Reading early coverage on the domestic spying controversy, I was struck that there was no one applauding secrets-leaker Edward Snowden for risking his freedom and perhaps his life with his revelations. Snowden did not whistle-blow for fame or money, but, in his words, "the public interest." While President Obama said there is no spying on Americans, Snowden has maps showing where citizens have been spied on most heavily. Most Americans should be shocked about the degree to which their calls, Internet use, and e-mail are monitored.

It is so rare to see a person of conscience with the courage to speak truth to corrupt power. I am sure we will hear false claims once again that our national security is being compromised. This is always voiced to distract and protect those in power who have been outed. Snowden said he didn't "want to live in a society that does these sorts of things," and I would agree.

Judy Rubin, Philadelphia

A taste of Iron Curtain tactics

Given all the three-letter agencies in and around Washington, it is hard to figure out how the names are pronounced. At least, now we know that "NSA" - which stands for the National Security Agency - should be pronounced "Stasi."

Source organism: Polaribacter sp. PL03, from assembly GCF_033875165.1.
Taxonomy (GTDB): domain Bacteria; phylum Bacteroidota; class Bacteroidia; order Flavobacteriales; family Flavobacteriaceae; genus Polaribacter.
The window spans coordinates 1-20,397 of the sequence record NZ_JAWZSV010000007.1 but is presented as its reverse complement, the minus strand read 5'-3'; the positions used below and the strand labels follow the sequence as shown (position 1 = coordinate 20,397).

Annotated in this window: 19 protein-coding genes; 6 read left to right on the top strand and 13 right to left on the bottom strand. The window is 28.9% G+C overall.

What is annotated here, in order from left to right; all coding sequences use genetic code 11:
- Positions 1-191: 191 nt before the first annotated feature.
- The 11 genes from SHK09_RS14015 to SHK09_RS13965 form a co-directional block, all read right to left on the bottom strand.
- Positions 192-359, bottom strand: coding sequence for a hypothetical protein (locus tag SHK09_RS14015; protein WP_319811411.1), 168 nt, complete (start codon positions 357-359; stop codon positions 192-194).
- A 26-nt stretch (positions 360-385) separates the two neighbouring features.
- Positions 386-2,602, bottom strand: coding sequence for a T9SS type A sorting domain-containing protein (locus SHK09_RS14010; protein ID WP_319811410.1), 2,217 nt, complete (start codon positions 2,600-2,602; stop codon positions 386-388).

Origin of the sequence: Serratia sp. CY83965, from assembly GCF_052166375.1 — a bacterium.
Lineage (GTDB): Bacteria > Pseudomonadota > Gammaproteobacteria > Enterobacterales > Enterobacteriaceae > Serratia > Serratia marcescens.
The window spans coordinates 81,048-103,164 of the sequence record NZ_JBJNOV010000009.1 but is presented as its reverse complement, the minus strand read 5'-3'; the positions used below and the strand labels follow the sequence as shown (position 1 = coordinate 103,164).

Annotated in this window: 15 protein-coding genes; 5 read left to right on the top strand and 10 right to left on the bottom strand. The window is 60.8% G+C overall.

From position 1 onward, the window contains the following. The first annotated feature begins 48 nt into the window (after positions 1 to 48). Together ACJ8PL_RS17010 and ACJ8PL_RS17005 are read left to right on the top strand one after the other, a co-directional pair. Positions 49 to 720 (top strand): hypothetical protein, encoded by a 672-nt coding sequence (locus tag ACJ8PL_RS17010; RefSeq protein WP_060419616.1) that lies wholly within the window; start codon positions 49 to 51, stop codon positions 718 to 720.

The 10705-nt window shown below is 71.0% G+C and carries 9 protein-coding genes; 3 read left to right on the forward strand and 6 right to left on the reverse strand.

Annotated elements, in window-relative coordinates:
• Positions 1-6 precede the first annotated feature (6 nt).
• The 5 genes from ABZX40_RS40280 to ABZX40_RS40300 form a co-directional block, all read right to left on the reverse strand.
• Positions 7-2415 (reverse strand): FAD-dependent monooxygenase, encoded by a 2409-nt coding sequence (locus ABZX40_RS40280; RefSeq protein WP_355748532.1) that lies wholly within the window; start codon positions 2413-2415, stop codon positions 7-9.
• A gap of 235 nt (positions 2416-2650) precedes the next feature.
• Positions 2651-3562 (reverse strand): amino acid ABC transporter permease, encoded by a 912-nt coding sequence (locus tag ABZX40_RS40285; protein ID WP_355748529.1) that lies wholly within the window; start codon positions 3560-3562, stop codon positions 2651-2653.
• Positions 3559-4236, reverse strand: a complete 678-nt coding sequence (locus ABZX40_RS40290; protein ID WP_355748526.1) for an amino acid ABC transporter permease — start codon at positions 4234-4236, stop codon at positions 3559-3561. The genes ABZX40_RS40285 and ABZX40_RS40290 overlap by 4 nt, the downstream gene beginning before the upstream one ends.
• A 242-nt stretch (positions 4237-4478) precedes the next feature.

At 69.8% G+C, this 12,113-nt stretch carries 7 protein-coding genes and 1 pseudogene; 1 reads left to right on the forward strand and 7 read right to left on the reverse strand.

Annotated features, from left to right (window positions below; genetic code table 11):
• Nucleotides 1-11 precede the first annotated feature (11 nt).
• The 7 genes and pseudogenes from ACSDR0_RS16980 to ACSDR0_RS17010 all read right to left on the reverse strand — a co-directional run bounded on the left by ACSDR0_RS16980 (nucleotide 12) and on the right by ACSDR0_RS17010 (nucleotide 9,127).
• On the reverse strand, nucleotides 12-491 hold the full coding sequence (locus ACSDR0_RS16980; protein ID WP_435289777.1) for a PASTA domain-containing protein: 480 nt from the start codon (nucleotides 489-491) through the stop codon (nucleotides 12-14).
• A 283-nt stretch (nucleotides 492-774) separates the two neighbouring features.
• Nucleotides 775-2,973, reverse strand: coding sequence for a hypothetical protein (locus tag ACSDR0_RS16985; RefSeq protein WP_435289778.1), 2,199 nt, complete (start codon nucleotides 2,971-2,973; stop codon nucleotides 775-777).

Kenneth Gorelick, M.D., Newtown Square

Clueless without a smartphone?

While heavily involved in high tech, I do not have a smartphone and have little desire for one. I have a cellphone for - gasp - making calls. What a concept. (And mostly for emergencies.) But a handful of geniuses in the Silicon Valley are creating technology to make the vast majority of us stupider. And this isn't just about smartphones. We are dependent on extra-cranial assistance for the following: basic math (imagine finding a square root or even long division without a calculator app), spelling (try hippopotamus or bureaucracy without spellcheck), weather conditions, planning a trip (go to Mapquest or Google Maps), research (search engine of choice), or even the ability to do any critical thinking. Notwithstanding the wearable-computer cyborg wannabes, and those who want Internet-connected toasters, more consideration needs to be given to where all this is leading.

Sam Goldwasser, Bala-Cynwyd, sam@seas.upenn.edu

Threat to military readiness